That is, unless the Rogue Traders are the Toclafane.


That is, unless the Rogue Traders are the Toclafane.

I wouldn't rule it out, but that's not what I meant. It's simply the Master joining the Sphere from Prey, which downloaded Don't Fear The Reaper into Tommy's girlfriend's bar's jukebox before launching their apocalyptic attack. It's not on there before they show up.




Meglos is the episode with the cactus impersonating the Doctor.

You're probably thinking of The Leisure Hive, where the Doctor is prematurely aged 500 years.

As for aging, I recall one of the Gallifrey episodes involved a conversation where one Time Lord snidely remarks that another is getting long in tooth and perhaps should regenerate soon. I have no doubt that Time Lords age during their regenerations, just very, very slowly. That's why I'm going to just pretend the Master meant 100 Gallifreyan "years", which everyone assumes are longer than ours.

Besides being batshit insane, the Master is definitely a dick when it comes to the Doctor.

Consider The Deadly Assassin, in which the Master had two goals, the first of which was to make the Doctor a wanted criminal on their homeworld.

That doesn't sound like much until you consider that, had his plan succeeded, the Doctor was going to be a criminal on a planet the Master planned to destroy a few hours later as the second part of his plan involved unleashing the Eye of Harmony to get more regenerations.

Any other villain would have just destroyed the planet and been on their way, but not the Master. He drew the Doctor into an elaborate trap just to try and discredit him and THEN blow up the planet.


Yes, I was thinking of Leisure Hive, the episode before Meglos - for some reason I always get those confused. I love that season though.

I think the Master hasn't really had a consistent characterization on the show -- the Delgado version was extremely rational and calculating, and not particularly concerned with the Doctor other than as a potential hurdle to his plans. They were generally almost friendly rivals to each other (in keeping with the references during that era that they were school rivals). It was always planned that the 3rd Doctor would finally realize that he had to put aside his former friendship and fatally stop the Master, which would result in the death of the Master and regeneration of the 3rd Doctor, but those plans had to be abandoned when Delgado was killed in a car accident. But his version of the Master definitely didn't act maniacal, let alone insane, and was just after personal gain, not destruction or revenge, although he could be a ruthless killer.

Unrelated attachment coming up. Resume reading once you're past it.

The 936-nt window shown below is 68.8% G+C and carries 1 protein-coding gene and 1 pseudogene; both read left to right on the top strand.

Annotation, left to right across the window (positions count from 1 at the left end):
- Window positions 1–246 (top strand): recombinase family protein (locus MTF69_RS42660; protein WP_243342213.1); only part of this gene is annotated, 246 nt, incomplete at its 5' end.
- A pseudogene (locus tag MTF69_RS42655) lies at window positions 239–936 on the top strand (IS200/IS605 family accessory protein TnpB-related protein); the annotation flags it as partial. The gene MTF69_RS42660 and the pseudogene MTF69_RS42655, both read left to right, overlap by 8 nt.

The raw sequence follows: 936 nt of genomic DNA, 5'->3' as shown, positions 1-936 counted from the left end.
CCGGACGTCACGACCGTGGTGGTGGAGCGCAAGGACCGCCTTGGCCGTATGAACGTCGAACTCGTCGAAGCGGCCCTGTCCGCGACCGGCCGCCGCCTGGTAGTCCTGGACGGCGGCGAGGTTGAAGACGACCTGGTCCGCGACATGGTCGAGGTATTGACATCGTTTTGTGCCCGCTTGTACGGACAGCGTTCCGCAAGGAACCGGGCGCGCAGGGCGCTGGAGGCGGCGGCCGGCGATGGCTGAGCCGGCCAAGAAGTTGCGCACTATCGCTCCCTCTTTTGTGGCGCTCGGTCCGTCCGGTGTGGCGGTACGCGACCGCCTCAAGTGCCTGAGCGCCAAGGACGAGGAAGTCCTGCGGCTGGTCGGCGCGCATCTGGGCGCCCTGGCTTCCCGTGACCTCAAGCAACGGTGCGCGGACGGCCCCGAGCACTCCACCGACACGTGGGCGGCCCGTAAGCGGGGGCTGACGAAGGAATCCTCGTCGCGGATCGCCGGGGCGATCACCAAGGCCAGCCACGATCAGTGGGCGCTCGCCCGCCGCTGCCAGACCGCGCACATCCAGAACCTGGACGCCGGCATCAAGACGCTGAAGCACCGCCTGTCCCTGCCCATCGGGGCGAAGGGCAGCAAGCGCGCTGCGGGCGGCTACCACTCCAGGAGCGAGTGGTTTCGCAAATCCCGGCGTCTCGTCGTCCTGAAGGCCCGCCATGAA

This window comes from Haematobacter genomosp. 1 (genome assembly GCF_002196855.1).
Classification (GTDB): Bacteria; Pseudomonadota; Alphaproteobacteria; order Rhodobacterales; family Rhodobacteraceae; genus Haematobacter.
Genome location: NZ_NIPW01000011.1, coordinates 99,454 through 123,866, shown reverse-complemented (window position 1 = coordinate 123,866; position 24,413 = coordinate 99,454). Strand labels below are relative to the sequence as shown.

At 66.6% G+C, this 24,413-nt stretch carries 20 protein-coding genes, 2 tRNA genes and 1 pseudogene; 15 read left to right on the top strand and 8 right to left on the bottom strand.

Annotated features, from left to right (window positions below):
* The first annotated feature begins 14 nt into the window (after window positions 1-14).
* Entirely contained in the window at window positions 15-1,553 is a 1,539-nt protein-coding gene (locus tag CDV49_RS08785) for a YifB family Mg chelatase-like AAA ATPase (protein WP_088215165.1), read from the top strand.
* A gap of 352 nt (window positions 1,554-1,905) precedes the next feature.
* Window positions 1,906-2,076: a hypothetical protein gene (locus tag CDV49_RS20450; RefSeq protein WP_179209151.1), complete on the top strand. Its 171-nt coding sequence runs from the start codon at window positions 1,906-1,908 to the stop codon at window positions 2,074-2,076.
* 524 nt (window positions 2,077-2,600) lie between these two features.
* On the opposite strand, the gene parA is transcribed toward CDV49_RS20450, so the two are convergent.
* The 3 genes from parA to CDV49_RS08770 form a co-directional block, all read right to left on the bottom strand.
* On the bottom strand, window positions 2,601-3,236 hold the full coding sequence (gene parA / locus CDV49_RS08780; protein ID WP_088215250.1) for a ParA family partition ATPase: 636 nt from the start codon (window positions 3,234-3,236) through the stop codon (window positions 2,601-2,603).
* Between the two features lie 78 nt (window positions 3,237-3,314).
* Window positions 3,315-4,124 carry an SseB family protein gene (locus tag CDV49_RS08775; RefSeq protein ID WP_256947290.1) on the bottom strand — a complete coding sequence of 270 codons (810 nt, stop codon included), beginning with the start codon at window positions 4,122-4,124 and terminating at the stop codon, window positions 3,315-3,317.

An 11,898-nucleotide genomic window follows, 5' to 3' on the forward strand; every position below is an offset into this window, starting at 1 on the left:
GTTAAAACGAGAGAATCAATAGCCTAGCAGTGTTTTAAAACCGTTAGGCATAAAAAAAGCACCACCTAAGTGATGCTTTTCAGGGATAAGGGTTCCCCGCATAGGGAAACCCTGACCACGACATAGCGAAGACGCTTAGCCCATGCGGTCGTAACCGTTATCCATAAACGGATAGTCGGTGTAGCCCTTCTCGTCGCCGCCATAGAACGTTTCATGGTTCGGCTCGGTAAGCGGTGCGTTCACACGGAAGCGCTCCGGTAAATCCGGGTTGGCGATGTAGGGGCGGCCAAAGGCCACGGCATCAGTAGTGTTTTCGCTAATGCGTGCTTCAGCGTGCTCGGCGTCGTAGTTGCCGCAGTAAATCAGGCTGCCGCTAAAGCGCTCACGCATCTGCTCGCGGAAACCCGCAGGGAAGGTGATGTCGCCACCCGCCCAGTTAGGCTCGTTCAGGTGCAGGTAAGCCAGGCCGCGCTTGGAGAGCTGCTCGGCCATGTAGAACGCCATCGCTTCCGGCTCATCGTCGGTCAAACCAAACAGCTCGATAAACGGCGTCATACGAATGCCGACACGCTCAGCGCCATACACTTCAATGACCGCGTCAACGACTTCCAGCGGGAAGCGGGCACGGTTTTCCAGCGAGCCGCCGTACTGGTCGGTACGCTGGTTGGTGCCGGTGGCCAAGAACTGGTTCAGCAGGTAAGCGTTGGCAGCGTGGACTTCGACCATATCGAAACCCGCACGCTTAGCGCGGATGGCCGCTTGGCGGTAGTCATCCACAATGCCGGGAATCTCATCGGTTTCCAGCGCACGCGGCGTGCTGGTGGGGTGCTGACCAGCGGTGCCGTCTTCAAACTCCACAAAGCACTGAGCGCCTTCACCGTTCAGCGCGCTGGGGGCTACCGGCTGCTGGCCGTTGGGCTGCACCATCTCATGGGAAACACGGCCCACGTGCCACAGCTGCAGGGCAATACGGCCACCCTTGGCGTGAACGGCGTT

When they brought back the dilapitated version of the Master during the Tom Baker era, really to wrap up the loose end of what the fuck happened to him since he just vanished from the show after Delgado died. They pretty radically changed his character, by making him obsessed with actually hurting the Doctor, and being generally bent on death/destruction instead of just personal gain/power. That characterization carried over into Anthony Ainley's performance, and although he initially tried to make him seem rational and calculating, he was gradually written as more and more over-the-top insane.


Wasn't there also a conversation where someone said that, "barring 'accidents,' a Timelord can live forever," though? I realize most of the "canon" is just people putting together what makes sesne from multiple episodes, but I interpreted both of these together that Timelords age during their first incarnations (wherein they also have one heart), and then stop after that.


It's not canon that Time Lords only have one heart in their first incarnation, or at least I don't recall that ever being said in the series.


Wow ... various web forums are going into meltdown mode declaring the season finale the "worst Doctor Who episode EVAR!".

Mind you, there was a huge number of missed opportunities and cheaply written plot gimmicks here, not to mention that horrible Doctor as Golum thing, but I just don't understand people saying it was worse than the final part of Love & Monsters. I mean, there weren't any fat naked aliens in chase scenes or cinder block oral sex jokes.


I must be odd. I thought it was quite good. Probably doesn't hold up to repeated viewings. I liked the whole ROTJ pyre thing. Though I wonder if that pyre was on Earth or somewhere else. Also the Doctor transforming ALA JC Denton at the end of Deus Ex thing as well.


Well, I liked it a lot. The paradox machine causing humanity to curl inward and eat itself was just a great concept, as was the Doctor putting the "god" in The Lonely God, worshippers and all. The matter-of-fact reset button at the end was unfortunate, but there was really nowhere else they could have gone if they hadn't done it. The Master getting the last laugh was also satisfying, but I really hope he'll be back somehow. As for Captain Jack being the Face of Bo......I'm just going to assume he was messing with the Doctor's head.

Martha's not off the show, is she?